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How Does Someone Transfer Zika On Contact? It Might Be Possible

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As if we all needed one more thing to freak out over, a mysterious Zika case in Utah has some researchers wondering how someone can transfer Zika on contact alone. Cue the groans all around. Don't we all have enough to worry about? Before you start barring yourself in your home and putting on a hazmat suit, know that Zika transmission through contact with an infected patient has not yet been 100 percent proven. But the story of a Utah man who was caring for Zika infected father and contracted the virus still has people talking.

A few things about this have Zika researchers scratching their heads, according to a report released by the Centers for Disease Control and Prevention last week. The first patient was an elderly man who had contracted Zika while traveling. That patient died of possible related causes because of the virus, but he also had other health conditions. The amount of Zika in system was also very high. The son had not traveled, and since Utah isn't home to Zika mosquitos, some health officials think he may have got it while caring for his father.

Typically you can get Zika from a mosquito bite or by having sex with an infected patient. But there have been no cases of people getting it from "sneezing or coughing, routine touching, kissing, hugging or sharing utensils," according to the CDC.

So how did the son get it?

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MIAMI BEACH, FL - SEPTEMBER 13: Samuel Cardenas (L) and Jaime Oliver, workers from the Florida Department of Health, put up a sign directing people to the free Zika test at a temporary clinic setup at the Miami Beach Police Department on September 13, 2016 in Miami Beach, Florida. According to the CDC, 64 locally transmitted cases of the Zika virus have been discovered in Florida. (Photo by Joe Raedle/Getty Images)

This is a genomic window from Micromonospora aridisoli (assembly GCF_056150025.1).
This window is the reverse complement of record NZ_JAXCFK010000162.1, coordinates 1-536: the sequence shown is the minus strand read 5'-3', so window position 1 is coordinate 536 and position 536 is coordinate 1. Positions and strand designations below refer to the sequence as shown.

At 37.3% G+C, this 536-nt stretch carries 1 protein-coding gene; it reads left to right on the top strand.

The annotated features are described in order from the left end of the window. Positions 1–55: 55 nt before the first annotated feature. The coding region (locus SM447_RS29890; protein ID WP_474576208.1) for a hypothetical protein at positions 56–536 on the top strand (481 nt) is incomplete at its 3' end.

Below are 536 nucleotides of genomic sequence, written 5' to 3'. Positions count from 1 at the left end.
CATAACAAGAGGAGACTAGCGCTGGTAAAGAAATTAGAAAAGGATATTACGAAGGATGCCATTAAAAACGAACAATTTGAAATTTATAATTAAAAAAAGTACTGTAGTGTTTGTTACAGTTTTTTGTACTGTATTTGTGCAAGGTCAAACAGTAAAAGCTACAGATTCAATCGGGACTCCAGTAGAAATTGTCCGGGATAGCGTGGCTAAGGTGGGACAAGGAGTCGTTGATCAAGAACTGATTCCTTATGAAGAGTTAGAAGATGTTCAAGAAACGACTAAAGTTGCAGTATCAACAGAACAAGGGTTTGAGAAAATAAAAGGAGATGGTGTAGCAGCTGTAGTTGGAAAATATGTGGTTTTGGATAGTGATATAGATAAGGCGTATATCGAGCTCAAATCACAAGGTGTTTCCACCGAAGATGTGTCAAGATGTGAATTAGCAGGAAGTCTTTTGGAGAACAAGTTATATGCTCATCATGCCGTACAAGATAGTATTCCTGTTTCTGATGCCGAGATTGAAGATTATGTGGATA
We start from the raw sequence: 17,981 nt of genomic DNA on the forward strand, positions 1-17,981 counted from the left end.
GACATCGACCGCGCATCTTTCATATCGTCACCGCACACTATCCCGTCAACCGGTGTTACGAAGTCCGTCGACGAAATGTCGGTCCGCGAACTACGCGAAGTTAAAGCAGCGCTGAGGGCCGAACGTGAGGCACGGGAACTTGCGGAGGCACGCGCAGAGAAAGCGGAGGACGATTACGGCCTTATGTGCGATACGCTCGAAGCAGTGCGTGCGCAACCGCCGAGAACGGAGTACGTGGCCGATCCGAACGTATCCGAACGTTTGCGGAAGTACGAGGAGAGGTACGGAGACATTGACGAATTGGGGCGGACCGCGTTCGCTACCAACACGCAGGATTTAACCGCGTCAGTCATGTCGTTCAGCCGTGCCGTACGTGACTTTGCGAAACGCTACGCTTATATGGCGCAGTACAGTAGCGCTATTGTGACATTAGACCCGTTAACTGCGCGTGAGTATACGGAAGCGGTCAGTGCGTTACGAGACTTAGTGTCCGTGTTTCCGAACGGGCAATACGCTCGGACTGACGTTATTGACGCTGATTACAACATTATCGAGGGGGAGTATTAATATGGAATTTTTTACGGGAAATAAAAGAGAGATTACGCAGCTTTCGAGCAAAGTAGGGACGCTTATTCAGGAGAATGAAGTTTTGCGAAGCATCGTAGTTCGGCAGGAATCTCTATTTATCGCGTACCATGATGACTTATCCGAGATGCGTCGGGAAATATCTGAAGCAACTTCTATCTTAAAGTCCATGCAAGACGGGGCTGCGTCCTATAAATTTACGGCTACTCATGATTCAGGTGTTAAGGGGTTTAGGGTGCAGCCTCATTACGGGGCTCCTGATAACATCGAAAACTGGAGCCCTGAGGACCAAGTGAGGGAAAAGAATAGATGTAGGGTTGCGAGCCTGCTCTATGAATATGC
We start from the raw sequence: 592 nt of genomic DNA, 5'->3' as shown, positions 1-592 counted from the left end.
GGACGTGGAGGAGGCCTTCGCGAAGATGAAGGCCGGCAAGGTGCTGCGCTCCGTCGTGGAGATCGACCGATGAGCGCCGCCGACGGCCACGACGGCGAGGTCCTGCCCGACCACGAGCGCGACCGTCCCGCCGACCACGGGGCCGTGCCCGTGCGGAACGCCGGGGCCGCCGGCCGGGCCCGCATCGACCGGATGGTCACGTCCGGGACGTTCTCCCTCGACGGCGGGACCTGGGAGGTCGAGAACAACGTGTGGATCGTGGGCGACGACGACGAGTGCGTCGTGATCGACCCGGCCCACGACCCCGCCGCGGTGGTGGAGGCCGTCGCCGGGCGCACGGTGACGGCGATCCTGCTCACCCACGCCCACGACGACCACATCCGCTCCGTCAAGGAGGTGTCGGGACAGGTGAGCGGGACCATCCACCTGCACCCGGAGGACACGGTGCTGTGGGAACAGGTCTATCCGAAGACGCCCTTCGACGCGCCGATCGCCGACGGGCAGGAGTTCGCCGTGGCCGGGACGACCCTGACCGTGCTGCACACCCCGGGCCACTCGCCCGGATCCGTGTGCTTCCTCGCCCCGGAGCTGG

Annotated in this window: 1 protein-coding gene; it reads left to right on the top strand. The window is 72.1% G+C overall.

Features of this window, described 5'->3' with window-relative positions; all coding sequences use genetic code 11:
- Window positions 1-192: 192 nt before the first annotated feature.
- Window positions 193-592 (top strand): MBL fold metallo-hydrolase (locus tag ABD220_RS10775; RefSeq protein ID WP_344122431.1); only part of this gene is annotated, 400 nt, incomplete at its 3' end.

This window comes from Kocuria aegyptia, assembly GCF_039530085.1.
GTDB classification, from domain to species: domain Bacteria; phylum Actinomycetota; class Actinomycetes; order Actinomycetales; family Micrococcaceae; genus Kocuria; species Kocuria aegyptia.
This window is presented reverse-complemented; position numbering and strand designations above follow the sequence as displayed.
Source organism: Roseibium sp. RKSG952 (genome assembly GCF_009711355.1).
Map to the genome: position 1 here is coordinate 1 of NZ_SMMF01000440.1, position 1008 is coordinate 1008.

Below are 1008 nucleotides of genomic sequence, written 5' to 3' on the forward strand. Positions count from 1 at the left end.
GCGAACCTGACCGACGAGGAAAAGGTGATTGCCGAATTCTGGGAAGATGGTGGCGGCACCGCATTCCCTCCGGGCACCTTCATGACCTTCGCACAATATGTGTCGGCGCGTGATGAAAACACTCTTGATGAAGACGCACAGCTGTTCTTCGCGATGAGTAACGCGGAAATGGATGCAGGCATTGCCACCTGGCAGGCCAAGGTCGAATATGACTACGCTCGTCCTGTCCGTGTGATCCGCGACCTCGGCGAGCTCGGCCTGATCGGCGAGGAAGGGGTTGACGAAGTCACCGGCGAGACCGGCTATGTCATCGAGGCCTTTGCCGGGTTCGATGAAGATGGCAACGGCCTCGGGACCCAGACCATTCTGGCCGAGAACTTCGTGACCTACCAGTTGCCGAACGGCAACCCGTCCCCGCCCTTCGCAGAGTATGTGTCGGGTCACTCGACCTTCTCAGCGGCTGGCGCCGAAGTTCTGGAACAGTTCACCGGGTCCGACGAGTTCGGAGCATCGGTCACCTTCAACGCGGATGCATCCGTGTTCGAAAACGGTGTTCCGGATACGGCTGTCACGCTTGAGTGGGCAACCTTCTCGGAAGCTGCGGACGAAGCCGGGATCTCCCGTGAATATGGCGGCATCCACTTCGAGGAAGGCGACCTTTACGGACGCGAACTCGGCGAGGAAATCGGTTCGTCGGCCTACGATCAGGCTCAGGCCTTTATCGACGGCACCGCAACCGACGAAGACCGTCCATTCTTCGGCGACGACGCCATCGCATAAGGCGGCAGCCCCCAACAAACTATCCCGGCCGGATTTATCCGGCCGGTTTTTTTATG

The CDC interviewed 19 family members and healthcare workers. All family members, including the mystery patient, touched, hugged, kissed, and were present during routine urine, stool, and blood sampling of the elderly man. Everyone else tested negative and the son tested positive.

Despite the high level of Zika in his father's blood — 100,000 more copies than the average patient —  the son quickly recovered, as is common with Zika patients, and is healthy now. But the fact that he got it in the first place is troublesome. Dr. Satish Pillai, who is leading the CDC’s Zika Response team in Utah, said this July, when the case was first reported, "There’s a lot we don’t know about Zika virus and we are still doing a lot of investigation to determine whether Zika can be spread from person to person.” The response team tested mosquitos in the area and offered door-to-door testing along with interviewing neighbors to see if anyone had traveled or had symptoms, according to the CDC report.

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MIAMI BEACH, FL - SEPTEMBER 02: Carlos Varas, a Miami-Dade County mosquito control inspector, walks through the streets looking for places that might hold breeding mosquitos that are carrying the Zika virus on September 2, 2016 in Miami Beach, Florida. The Zika virus was found in trapped mosquitoes in the city, the first time this has happened in the continental United States. Reports indicate that 47 people have been infected with non-travel-related Zika infections in Miami-Dade County since the first case was identified just over a month ago. (Photo by Joe Raedle/Getty Images)

It could have been the crazy high amount of Zika in the elderly patient that made it possible to transmit or some other piece of evidence that the man might not have disclosed. For pregnant women, being able to catch Zika on contact would mean that taking precautions, like not traveling, using bug spray, and abstaining from sleeping with partners who have been overseas, aren't really enough, so while this case was troubling, it at least didn't involve any potential birth defects or sick children.

More research has to be done by the health agency before any new recommendations are made by the CDC or any conclusions are reached in the case. For the time being, it's best to just heed the CDC's previously released warnings about staying Zika free. And to go get tested if you think you could have been infected.

There's no need for panic — for now.